Tuesday February 28, 2012
This 25-micrometer-thick peel-off film of silicon, used to make solar cells, has a metal backing that keeps it from breaking (credit: Astrowatt)
By the end of the decade, U.S. manufacturers could make solar panels that are less than half as expensive as the ones they make now.
At 52 cents per watt, that would be cheap enough for solar power to compete with electricity from fossil fuels, according to a new study by MIT researchers in Energy & Environmental Science. Assuming similar cost reductions for installation and equipment, solar power would cost six cents per kilowatt-hour in sunny areas of the U.S. — less than the 15 cents per kilowatt-hour average cost of electricity in the U.S. today.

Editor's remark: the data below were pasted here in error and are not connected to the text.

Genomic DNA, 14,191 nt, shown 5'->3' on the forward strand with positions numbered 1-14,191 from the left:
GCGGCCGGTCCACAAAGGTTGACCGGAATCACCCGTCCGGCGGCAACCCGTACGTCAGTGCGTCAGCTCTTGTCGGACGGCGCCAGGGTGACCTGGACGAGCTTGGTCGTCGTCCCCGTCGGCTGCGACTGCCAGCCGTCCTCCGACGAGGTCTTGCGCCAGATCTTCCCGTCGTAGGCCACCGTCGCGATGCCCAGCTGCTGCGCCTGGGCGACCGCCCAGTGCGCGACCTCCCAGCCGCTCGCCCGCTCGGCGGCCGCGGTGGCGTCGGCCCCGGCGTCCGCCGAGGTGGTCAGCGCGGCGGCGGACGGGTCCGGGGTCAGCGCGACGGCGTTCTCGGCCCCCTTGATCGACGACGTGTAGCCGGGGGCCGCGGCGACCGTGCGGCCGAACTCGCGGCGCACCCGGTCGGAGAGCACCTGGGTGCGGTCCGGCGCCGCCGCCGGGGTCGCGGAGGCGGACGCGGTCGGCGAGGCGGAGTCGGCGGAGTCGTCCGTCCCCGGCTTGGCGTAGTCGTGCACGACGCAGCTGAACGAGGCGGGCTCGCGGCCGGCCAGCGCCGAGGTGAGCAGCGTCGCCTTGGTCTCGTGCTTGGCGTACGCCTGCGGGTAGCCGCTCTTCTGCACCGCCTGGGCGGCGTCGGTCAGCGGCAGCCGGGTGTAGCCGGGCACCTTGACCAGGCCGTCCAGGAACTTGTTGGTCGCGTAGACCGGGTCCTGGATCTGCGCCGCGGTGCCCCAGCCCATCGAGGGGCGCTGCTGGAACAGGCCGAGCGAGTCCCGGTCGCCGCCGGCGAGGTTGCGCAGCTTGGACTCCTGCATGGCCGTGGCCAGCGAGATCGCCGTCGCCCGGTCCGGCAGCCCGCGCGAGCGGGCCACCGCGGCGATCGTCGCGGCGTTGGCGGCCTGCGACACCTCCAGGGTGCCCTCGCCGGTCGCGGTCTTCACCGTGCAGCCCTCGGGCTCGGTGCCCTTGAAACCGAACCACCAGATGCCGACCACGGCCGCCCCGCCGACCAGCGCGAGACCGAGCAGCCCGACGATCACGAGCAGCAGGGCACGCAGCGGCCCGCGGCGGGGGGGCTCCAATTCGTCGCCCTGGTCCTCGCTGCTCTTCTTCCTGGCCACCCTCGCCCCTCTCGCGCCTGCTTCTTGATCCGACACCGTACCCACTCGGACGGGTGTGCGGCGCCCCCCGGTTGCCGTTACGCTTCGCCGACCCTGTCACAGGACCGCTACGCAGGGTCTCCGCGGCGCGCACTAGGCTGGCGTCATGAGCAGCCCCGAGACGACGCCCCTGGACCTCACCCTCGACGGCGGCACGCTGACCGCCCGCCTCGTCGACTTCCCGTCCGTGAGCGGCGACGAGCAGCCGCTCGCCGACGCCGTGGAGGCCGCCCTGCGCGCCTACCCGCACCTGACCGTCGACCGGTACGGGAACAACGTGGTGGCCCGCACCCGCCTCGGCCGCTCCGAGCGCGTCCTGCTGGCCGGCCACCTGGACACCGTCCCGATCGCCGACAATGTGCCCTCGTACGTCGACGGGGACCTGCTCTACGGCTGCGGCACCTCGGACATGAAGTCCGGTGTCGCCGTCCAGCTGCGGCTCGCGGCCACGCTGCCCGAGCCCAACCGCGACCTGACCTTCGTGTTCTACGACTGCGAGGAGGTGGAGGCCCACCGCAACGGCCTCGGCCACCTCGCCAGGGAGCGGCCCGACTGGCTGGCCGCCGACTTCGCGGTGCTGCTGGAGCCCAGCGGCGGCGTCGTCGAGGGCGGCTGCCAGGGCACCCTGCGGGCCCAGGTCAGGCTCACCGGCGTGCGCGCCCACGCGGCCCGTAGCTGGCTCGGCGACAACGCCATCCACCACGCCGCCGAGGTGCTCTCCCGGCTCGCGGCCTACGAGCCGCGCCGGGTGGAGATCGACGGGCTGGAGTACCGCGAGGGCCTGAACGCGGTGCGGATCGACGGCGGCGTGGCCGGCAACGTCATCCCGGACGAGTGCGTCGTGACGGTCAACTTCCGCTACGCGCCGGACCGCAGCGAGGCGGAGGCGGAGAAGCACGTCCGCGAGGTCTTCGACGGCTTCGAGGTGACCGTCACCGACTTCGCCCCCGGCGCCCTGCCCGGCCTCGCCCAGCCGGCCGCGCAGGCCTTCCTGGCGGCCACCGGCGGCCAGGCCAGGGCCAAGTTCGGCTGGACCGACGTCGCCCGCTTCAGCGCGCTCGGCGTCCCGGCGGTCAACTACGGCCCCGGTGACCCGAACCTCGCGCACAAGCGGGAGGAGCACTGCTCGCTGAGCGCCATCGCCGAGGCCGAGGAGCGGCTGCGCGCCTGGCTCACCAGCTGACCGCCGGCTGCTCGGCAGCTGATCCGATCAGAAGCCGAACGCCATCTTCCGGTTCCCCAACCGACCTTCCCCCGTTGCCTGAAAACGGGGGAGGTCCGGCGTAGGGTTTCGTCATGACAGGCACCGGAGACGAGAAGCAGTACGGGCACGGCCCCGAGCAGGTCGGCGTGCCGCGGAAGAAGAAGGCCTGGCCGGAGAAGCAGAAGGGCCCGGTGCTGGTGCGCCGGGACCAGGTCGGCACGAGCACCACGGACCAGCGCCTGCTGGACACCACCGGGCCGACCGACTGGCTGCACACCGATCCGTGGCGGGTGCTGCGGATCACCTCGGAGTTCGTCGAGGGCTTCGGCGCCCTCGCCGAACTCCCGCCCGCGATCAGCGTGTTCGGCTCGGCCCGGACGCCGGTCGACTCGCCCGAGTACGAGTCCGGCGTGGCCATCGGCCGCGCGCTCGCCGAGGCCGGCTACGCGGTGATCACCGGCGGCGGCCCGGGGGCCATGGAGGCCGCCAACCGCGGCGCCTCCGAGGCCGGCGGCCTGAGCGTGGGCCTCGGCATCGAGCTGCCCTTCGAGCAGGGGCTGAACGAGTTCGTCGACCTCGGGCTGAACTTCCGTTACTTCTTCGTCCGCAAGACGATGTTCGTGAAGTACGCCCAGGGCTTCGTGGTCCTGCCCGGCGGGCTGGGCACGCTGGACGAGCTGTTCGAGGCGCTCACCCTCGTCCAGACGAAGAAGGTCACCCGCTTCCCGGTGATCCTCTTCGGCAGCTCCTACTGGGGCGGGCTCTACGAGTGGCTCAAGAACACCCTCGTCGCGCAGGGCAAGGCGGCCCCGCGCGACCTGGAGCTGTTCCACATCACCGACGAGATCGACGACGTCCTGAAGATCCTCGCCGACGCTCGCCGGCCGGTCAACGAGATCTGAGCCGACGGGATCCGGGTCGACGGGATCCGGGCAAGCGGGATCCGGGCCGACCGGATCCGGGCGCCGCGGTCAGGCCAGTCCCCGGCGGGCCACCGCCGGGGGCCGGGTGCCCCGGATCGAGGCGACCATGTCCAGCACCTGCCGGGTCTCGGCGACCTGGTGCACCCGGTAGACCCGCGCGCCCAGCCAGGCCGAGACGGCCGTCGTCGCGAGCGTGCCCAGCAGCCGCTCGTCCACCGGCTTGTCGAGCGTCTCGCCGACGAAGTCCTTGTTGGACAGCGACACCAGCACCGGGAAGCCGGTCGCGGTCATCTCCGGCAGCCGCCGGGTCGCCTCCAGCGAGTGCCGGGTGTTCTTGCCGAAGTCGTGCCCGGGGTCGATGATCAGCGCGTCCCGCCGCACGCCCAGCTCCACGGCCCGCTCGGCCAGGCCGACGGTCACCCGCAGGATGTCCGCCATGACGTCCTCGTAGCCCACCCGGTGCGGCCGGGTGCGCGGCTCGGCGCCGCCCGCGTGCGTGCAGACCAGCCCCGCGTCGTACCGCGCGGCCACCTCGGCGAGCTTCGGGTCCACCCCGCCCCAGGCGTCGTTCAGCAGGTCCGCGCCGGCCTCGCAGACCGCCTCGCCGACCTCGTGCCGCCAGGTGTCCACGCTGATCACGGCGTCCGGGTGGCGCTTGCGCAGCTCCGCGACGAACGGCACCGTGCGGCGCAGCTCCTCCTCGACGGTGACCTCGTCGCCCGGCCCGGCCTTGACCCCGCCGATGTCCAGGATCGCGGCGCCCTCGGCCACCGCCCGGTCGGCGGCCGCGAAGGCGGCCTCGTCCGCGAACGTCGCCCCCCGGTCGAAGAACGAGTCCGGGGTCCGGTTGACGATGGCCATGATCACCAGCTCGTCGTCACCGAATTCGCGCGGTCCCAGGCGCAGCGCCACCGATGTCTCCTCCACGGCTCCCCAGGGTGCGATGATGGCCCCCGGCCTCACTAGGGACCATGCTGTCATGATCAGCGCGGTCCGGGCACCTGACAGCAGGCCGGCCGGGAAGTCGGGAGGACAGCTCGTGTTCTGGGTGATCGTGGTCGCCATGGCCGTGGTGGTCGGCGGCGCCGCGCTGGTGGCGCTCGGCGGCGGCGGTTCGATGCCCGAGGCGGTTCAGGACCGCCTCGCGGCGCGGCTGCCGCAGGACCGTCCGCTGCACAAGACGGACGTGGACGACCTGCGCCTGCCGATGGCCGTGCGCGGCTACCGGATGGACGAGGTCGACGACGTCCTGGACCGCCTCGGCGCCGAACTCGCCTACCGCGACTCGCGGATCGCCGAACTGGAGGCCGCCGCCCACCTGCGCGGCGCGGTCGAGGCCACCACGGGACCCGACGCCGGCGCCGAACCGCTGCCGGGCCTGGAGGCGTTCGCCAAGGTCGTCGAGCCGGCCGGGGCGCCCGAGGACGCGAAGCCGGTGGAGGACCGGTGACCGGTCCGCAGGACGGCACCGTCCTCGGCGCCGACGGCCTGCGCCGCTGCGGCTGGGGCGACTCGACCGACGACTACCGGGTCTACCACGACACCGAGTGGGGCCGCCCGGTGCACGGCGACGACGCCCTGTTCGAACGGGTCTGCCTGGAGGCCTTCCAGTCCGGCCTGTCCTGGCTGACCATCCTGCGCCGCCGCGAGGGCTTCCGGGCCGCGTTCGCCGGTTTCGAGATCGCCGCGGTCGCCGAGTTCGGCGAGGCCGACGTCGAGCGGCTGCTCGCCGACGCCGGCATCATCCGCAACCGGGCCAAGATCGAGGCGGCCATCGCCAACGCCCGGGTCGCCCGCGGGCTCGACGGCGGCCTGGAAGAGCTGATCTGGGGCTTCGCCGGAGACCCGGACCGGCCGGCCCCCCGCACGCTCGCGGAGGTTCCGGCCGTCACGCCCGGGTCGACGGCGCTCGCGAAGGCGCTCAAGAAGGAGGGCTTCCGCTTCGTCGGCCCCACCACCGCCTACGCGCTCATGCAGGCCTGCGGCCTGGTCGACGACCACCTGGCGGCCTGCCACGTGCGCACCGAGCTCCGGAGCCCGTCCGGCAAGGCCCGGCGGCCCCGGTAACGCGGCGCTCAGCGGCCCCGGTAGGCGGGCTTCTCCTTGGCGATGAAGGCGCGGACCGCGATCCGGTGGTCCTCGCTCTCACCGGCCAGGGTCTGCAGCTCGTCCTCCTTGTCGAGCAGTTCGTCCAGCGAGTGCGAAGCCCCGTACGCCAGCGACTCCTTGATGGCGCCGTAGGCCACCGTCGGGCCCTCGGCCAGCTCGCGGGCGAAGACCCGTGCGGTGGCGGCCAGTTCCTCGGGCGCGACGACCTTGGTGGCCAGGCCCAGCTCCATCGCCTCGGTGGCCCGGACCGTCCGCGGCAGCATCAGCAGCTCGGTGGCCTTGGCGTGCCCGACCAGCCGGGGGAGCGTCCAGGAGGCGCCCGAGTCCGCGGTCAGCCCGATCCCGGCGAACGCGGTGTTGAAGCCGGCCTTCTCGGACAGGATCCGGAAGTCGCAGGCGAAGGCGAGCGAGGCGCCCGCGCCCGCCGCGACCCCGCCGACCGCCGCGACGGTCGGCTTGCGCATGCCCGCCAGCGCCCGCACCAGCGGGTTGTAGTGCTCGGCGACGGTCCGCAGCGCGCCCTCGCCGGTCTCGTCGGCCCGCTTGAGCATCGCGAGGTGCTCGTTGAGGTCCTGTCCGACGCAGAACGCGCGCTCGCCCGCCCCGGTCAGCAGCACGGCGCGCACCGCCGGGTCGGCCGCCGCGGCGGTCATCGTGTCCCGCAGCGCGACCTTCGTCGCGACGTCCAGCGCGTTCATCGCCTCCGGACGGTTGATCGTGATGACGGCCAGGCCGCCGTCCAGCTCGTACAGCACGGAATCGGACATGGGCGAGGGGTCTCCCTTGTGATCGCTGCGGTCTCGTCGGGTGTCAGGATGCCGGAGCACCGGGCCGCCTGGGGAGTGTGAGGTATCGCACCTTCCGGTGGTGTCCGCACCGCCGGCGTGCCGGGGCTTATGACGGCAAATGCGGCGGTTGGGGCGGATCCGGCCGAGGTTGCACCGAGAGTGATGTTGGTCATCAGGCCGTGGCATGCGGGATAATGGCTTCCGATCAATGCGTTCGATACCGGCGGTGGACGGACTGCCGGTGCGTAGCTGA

Improvements would include an alternative to the wasteful process now used to make silicon wafers, methods of handling thin wafers to avoid breaking, installation cost-reduction, and improved light absorption, such as using nanostructured layers.